Introduction. COVID-19 and neurosurgery

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  • 1 Department of Neurosurgery, Humanitas Clinical and Research Center–IRCCS and Humanitas University, Milano, Italy;
  • 2 Department of Neurosurgery, Carlos Haya Hospital and Malaga University, Malaga, Spain;
  • 3 Department of Neurosurgery, Zhongnan Hospital of Wuhan University, Wuhan, China;
  • 4 Department of Neurosurgery, NYU School of Medicine, New York, New York; and
  • 5 Department of Neurosurgery, Aga Khan University Hospital, Nairobi, Kenya
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The COVID-19 pandemic has disrupted the lives of almost all inhabitants of the world. Many countries faced periods of lockdowns with serious economic consequences, resulting in a reorganization of hospital protocols, including the transformation of operating rooms into supplementary ICU units. In early 2020, when we thought about this Neurosurgical Focus issue dedicated to preparedness and guidelines related to COVID-19 and neurosurgery, many departments had been forced to close, with the neurosurgeons being placed in other wards.

In this issue of Neurosurgical Focus, we had the opportunity to address all aspects of “our” involvement, such as 1) the production of guidelines related to the protection of healthcare workers and patients and how best to continue our activities; 2) lessons learned from the experience of centers that were most affected; 3) how to deal with specific pathologies, such as brain tumors as well as the most risk-prone endonasal approaches to the skull base; 4) reorganization of outpatient clinics via telemedicine; and 5) innovative ways to keep neurosurgical training ongoing through webinars and virtual education.

We received an overwhelming number of submissions, and many interesting papers could not be accepted. The published papers cover 4 continents with papers coming from all socioeconomic levels. What did we learn from this terrible situation? We are doctors first and then neurosurgeons. We can assist our communities in cases of need by extending our expertise. We are able to reorganize and prioritize our activities and keep performing emergency surgery in a very difficult situation such as a pandemic. We were prepared to use alternative forms of education such as webinars and remote teaching. We also realized that many of our young neurosurgeons who did not have the opportunity to join courses and congresses are now actively participating in the life of our neurosurgical community.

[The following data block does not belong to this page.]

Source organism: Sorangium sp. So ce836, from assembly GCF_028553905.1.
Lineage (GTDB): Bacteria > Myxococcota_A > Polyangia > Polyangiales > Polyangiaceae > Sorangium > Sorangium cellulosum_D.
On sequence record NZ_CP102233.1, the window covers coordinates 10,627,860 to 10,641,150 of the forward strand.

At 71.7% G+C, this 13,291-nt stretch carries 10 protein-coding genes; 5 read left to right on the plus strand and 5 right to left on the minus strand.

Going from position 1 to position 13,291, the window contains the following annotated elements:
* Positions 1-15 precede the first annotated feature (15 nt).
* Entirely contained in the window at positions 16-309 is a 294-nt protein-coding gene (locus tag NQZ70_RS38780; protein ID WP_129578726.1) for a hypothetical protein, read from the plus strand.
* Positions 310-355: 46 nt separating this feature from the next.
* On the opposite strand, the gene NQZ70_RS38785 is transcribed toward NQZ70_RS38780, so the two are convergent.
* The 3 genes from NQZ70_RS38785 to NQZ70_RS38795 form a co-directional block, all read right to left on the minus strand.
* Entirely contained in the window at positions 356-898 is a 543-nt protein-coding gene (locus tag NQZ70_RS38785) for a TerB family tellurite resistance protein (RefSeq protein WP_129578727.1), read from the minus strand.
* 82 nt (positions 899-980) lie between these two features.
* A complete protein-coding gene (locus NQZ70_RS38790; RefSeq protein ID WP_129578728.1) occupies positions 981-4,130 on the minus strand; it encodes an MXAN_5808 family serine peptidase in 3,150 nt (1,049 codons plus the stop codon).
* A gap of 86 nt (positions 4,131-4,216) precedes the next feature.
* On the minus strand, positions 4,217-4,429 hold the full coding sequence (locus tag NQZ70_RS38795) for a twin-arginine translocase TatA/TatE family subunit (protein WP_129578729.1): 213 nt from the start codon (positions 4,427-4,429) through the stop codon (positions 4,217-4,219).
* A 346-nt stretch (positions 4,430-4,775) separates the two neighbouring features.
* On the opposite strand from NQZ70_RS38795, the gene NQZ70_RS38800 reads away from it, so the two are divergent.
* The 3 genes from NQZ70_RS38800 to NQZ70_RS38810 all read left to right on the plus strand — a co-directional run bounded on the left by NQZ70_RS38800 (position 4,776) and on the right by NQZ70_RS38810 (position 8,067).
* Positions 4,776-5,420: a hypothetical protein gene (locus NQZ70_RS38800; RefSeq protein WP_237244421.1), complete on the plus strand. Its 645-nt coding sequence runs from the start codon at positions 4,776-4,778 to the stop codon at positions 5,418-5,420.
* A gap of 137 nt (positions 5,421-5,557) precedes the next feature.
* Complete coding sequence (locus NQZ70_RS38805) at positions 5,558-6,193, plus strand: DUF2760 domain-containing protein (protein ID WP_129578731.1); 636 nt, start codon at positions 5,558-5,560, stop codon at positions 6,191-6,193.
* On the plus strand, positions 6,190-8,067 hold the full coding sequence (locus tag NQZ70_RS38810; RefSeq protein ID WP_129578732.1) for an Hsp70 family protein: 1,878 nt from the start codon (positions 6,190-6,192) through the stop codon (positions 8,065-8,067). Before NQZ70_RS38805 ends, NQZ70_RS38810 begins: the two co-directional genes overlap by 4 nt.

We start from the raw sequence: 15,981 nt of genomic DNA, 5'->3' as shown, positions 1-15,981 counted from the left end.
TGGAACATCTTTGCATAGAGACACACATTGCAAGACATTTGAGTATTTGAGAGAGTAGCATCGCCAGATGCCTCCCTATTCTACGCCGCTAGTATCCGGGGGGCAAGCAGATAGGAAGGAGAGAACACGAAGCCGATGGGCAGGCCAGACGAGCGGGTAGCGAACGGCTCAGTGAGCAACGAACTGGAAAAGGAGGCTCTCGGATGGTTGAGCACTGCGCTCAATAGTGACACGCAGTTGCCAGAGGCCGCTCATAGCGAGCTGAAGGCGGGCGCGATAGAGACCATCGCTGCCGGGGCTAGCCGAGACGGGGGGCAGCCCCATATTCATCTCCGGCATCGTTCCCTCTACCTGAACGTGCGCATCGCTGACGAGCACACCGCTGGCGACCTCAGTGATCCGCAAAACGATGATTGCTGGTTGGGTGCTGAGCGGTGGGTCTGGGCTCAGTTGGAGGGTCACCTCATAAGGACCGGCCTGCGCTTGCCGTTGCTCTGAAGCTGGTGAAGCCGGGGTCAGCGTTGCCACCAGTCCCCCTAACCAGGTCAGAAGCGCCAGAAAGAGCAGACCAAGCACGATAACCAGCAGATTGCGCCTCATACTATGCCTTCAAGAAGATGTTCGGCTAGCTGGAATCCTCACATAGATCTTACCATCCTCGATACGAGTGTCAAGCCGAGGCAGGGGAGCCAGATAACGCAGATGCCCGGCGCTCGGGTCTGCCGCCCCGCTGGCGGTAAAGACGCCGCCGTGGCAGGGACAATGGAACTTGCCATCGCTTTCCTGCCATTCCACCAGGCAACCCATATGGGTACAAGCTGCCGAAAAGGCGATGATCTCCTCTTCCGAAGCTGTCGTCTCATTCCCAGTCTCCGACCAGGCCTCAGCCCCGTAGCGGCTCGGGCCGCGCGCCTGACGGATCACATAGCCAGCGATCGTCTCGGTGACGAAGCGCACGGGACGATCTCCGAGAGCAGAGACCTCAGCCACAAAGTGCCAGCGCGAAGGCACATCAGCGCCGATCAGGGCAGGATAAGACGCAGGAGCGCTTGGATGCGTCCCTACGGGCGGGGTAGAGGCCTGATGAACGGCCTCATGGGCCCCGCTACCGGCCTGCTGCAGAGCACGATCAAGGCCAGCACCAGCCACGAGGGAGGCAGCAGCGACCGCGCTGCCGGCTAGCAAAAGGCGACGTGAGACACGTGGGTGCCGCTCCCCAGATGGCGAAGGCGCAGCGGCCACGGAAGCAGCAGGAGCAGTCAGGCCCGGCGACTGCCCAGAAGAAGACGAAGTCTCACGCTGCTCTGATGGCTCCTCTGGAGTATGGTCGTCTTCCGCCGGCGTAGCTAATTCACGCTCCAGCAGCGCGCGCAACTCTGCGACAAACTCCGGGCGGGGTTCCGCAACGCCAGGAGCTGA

As the Latins said, “necessitas mater artium” (necessity is the mother of inventions). Let us take from the papers published in this issue a positive message of hope and pride for what we have been able to do and for what we are still doing in our journey as human beings, doctors, and neurosurgeons.

We dedicate this entire issue to the colleagues and friends who have lost their lives in the battle against COVID-19.

Disclosures

Franco Servadei serves as a consultant for Finceramica and Integra LifeSciences.

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Contributor Notes

Correspondence Franco Servadei: franco.servadei@gmail.com.

INCLUDE WHEN CITING DOI: 10.3171/2020.9.FOCUS20824.

Disclosures Franco Servadei serves as a consultant for Finceramica and Integra LifeSciences.

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